The Republic of Estonia, a Baltic country located in Northern Europe, is one of the least inhabited territories in the European Union. It is bordered to the north by the Gulf of Finland, to the east by Russia, to the south by Latvia and to the west by the Baltic Sea. These are some curiosities of Estonia that you may not know.
It has three colored stripes: blue, black and white. Blue symbolizes the sky, the sea, lakes, and the color of the national flower (the cornflower), as well as loyalty to national ideas. Black is the color of the land and national jackets and also represents the hardships of the Estonian people. Finally, white is the color of purity, freedom and hope for a better future.
2. Tallinn, the capital
Since the country’s independence in 1991, Tallinn is the capital. It is a city with a long history and a great monumental and cultural heritage, which is why it is a World Heritage Site. Its medieval old town is one of the best preserved in northern Europe, it is full of beautiful houses and alleys and part of the wall that protected it is still standing. Its architectural richness is very noticeable. Some of the most notable monuments are the church of San Olaf, the cathedral of San Alejandro Nevski, the church of Santa María, the palace and gardens of Kadriorg or the Botanical Garden.
3. Music Country
Music is very important here. Throughout the year many festivals are celebrated; The most emotional and well-known of all is the Lulupidu, the Song Festival, which is held in Tallinn every five years and has been declared an Intangible Cultural Heritage by UNESCO. It is the most important national event.
4. Tragic past
Estonia’s past is dramatic, as losses in World War II are among the highest in Europe. They represent a much higher percentage than most other countries, except Poland, Lithuania, Latvia or Belarus. About another 10% of the population was subsequently deported to Soviet labor camps.
The official language is Estonian, ascribed to the Balto-Finnic branch of the Finno-Ugric family of languages. It has many similarities with Finnish and is one of the few languages in Europe that does not have an Indo-European origin.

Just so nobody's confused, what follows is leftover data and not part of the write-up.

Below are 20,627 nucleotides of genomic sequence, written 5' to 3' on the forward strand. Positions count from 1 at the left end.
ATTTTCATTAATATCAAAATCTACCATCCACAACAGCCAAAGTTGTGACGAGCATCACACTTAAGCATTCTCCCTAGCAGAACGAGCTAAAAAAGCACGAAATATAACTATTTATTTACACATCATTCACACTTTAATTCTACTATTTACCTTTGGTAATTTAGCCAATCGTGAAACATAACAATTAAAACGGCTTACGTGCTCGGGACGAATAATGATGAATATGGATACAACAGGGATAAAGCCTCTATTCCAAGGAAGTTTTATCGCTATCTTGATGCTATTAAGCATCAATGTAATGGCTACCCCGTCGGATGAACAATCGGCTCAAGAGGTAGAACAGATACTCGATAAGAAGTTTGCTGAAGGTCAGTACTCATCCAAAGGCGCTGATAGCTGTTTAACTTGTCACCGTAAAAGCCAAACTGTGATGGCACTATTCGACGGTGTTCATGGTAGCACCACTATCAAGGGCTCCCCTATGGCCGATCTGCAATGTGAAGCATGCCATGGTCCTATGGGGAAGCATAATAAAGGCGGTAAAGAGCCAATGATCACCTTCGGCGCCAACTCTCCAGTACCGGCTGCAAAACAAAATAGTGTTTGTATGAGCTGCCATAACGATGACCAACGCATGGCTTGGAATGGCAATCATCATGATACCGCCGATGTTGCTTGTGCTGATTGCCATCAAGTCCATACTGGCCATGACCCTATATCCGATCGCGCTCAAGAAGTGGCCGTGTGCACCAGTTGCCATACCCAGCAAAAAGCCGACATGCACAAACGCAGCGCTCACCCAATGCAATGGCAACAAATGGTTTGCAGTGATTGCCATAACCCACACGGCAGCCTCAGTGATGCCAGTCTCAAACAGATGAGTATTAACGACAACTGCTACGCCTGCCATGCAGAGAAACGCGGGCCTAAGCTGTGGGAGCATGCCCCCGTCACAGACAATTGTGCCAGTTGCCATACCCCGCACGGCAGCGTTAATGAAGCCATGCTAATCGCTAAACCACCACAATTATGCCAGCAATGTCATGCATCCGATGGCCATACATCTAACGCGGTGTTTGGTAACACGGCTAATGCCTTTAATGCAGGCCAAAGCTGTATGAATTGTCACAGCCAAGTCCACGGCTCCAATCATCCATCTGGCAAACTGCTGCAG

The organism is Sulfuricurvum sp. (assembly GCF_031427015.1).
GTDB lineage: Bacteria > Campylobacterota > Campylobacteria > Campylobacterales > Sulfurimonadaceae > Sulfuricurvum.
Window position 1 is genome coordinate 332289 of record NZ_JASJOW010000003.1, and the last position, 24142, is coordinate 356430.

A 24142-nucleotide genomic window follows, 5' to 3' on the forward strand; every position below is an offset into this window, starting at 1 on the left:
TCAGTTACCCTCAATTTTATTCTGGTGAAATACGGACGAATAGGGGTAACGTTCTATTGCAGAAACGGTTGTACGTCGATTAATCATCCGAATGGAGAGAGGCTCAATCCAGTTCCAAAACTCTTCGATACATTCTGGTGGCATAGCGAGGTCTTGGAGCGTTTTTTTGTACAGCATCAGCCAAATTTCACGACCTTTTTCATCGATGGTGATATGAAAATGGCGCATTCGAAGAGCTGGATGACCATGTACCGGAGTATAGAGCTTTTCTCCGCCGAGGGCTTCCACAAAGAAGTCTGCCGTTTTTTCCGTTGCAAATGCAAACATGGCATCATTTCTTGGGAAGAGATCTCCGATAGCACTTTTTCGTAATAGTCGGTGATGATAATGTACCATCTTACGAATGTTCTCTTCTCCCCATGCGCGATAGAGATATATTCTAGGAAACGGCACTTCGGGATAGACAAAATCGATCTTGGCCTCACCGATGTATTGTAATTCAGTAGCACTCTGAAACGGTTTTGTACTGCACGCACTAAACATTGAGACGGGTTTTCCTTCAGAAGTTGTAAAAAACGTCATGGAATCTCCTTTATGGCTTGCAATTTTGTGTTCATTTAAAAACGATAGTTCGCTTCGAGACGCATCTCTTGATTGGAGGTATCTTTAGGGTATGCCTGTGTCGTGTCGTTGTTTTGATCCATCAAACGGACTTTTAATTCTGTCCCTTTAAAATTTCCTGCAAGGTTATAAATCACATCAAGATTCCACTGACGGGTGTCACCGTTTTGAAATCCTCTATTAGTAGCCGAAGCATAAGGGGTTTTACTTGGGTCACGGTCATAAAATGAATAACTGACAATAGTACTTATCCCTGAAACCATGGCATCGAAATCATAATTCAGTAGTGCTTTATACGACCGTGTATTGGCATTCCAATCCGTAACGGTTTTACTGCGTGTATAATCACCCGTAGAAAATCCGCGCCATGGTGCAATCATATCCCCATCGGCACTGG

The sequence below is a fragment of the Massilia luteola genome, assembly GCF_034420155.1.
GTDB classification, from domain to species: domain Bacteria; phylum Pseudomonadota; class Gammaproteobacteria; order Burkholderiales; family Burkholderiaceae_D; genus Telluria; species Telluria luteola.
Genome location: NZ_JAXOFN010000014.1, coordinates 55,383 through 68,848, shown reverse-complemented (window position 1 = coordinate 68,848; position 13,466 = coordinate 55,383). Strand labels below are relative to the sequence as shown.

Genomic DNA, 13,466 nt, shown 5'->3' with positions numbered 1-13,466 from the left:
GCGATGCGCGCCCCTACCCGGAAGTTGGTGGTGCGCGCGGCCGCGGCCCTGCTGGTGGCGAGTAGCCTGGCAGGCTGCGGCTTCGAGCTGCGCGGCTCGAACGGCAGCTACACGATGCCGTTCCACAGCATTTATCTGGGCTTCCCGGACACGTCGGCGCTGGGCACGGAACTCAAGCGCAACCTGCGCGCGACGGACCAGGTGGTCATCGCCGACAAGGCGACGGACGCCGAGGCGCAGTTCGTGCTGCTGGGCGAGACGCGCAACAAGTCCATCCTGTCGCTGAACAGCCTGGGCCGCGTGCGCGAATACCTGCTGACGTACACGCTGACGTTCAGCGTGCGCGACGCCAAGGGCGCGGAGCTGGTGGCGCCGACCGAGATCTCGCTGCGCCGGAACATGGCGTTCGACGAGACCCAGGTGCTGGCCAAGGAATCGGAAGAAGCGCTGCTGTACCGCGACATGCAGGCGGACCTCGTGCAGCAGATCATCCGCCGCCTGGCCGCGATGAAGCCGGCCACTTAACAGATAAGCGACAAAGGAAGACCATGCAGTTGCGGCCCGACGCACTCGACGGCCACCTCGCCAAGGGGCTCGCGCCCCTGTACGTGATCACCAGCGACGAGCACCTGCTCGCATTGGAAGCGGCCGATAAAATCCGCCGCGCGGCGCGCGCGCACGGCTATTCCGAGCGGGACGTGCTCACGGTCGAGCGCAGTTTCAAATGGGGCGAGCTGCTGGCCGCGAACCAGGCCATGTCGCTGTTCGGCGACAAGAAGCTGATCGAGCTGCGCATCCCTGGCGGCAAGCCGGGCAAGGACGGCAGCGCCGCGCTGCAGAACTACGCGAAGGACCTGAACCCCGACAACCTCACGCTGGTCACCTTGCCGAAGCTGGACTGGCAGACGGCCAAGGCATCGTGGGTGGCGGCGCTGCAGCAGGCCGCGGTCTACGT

6. One of the least religious countries
Its government is secular and, furthermore, and its territory, one of the least religious in the world. A large percentage of the population considers itself atheist and does not practice any cult. Despite this, since the 16th century it has been confirmed as a predominantly Protestant country, while the second largest confession is Orthodox. There is also a presence of other religions, although in a much smaller percentage, such as Jews, Muslims, Jehovah’s Witnesses, Buddhists or Baptists.
7. Territory and history
Estonia joined the USSR in 1940 and belonged to this union until 1991, the year of its independence. However, most Western countries did not officially recognize this annexation and continued to maintain diplomatic relations with their representatives before 1940. Although geographically it is one of the Baltic republics, along with Latvia and Lithuania, its cultural ties are more tied to the Nordic nations, especially Finland. Also its economy is very different compared to other former Soviet republics. In fact, it is one of the least indebted nations in the European Union.
8. A country of new technologies
One of the sectors in which its economy stands out is that of new technologies. It is one of the most connected places in Europe. It is striking that, back in 2005, Estonians were the first in the world to be able to vote online in elections. 99% of the services provided by the State are through the Internet and, in addition, it is the country with the highest number of startups per capita in Europe, among which Skype stands out. It was in 1996 when the government opted for ICT. Through the Tiigrihüpe project, the aim was to computerize schools and improve the population’s access to technology, something very common today, but a revolution at the time. Estonia is at the forefront in terms of mobile telephony and the Internet and, in addition, the telecommunications sector is highly relevant to GDP.
There are more than 1,400 lakes, which is about 4% of its total area. Due to the elevations of the landscape, rivers are divided into two categories: those that run east-west and those that run west-east. As a curiosity, the highest point of the Baltic countries is in Estonia, specifically the Suur Munamagi hill, despite having more than 300 meters above sea level. In addition, it has more than 1,500 islands, although most of them are uninhabited. They are very rural land with traces of ancient medieval and Viking culture. On the other hand, more than half of its entire territory is covered by forests where it is possible to see brown bears, wolves, foxes, rabbits and deer. The climate is continental-humid, with mild summers and quite cold winters.
Estonian cuisine is simple and its typical ingredients are pork, vegetables and potatoes. But due to its history of successive invasions, its recipes are the result of the fusion of all those cultures that passed through the country. Among the most outstanding dishes we find the Mulgikapsad, pork with cabbage and potatoes; Silgusoust, herring with bacon and cream; Sült, pork with lavender jam; pirukas, pastries filled with meat, carrot and cabbage, fried or baked; Seljanka, a soup with ham, sausage and potatoes, or Kisell, a sweet macerated with fruit juice or milk. As for drinks, beer is quite popular. The best known are saku and saare, although without a doubt the most typical liquor is called Vana Tallinn, sweet, with a slight rum flavor and quite strong, although they have it with various alcoholic gradations.